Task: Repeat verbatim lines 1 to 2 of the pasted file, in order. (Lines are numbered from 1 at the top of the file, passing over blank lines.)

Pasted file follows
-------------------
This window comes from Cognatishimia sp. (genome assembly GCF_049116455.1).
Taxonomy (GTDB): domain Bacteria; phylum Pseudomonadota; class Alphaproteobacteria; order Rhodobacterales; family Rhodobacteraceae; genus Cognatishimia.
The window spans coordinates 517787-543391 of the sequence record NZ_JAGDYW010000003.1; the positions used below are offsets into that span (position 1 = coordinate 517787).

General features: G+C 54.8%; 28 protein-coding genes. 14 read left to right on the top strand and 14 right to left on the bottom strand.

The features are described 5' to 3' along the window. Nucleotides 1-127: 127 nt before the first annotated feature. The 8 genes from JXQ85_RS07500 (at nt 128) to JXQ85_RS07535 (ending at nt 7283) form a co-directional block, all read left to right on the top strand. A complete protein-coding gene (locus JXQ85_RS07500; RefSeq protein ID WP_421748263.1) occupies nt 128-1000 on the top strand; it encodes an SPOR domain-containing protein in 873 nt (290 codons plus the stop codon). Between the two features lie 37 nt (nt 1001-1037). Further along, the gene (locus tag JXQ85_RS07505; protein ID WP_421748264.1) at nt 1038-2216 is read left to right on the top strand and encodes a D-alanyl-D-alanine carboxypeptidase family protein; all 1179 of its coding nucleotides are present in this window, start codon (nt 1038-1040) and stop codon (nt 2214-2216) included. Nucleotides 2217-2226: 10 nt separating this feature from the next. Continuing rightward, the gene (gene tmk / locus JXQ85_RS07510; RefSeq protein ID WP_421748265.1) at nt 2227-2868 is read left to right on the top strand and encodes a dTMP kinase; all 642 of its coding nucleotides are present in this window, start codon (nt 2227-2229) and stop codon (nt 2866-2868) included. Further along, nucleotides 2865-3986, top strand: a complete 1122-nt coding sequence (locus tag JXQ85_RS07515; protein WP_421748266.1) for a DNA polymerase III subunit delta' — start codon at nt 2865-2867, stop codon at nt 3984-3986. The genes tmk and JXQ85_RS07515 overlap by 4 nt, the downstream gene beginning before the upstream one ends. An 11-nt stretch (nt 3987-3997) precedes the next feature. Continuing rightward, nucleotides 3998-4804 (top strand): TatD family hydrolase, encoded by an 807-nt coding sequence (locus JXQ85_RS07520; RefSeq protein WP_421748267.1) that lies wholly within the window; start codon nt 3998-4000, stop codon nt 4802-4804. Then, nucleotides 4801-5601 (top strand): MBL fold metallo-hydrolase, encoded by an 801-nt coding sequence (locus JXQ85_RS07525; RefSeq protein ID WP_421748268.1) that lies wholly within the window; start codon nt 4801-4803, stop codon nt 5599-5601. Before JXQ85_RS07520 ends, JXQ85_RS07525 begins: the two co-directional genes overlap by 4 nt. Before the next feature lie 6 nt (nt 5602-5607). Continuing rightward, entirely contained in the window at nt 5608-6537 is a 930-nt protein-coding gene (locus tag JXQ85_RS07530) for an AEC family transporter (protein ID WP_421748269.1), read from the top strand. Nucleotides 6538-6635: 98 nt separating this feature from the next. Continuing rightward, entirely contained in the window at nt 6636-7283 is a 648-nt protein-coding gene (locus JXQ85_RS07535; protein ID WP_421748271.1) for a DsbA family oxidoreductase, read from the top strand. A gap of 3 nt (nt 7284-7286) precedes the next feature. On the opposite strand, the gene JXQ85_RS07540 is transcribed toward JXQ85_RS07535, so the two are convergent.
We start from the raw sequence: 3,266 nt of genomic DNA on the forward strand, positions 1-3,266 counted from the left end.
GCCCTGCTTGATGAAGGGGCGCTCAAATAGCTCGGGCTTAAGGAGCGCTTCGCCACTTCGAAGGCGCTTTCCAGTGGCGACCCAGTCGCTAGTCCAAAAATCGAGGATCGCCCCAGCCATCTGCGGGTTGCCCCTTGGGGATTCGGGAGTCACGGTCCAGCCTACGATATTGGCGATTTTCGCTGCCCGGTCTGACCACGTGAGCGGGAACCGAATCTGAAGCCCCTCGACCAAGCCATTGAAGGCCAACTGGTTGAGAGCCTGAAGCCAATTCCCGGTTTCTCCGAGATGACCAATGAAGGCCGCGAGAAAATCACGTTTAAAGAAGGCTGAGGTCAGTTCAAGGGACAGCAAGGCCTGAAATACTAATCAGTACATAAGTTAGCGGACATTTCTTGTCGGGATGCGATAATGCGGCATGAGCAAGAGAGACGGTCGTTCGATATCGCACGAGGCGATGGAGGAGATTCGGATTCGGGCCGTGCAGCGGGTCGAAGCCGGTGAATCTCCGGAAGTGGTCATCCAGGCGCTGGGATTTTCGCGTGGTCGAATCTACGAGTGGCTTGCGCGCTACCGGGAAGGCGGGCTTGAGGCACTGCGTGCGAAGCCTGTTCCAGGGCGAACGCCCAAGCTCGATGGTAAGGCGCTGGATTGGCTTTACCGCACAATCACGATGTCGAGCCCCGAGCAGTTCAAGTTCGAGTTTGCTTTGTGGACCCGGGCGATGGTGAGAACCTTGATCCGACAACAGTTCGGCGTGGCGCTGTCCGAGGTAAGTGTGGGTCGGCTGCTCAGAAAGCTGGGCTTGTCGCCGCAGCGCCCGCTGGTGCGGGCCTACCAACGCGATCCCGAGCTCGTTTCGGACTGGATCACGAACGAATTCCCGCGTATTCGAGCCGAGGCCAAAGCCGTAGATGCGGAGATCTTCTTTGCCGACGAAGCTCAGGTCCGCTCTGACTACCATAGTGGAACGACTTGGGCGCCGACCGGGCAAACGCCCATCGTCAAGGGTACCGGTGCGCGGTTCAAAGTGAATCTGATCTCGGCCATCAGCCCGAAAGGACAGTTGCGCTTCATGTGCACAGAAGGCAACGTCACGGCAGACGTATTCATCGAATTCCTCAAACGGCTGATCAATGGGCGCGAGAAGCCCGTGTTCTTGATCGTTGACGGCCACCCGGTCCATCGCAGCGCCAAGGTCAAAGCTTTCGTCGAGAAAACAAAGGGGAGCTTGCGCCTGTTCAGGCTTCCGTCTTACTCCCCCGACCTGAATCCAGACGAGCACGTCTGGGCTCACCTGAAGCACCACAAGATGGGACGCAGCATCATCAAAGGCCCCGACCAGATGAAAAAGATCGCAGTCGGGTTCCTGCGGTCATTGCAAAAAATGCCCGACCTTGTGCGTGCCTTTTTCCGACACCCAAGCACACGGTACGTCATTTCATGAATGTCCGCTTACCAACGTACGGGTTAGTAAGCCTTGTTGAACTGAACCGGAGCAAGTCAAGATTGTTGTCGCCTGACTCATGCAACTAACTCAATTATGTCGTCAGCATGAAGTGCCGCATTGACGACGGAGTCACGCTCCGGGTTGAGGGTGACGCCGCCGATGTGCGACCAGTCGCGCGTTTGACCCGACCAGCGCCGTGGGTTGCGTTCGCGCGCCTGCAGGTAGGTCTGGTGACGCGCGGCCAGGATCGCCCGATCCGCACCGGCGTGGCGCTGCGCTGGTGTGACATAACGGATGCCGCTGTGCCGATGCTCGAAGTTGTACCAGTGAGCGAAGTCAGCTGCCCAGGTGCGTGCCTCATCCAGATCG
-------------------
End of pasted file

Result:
This window comes from Cognatishimia sp. (genome assembly GCF_049116455.1).
Taxonomy (GTDB): domain Bacteria; phylum Pseudomonadota; class Alphaproteobacteria; order Rhodobacterales; family Rhodobacteraceae; genus Cognatishimia.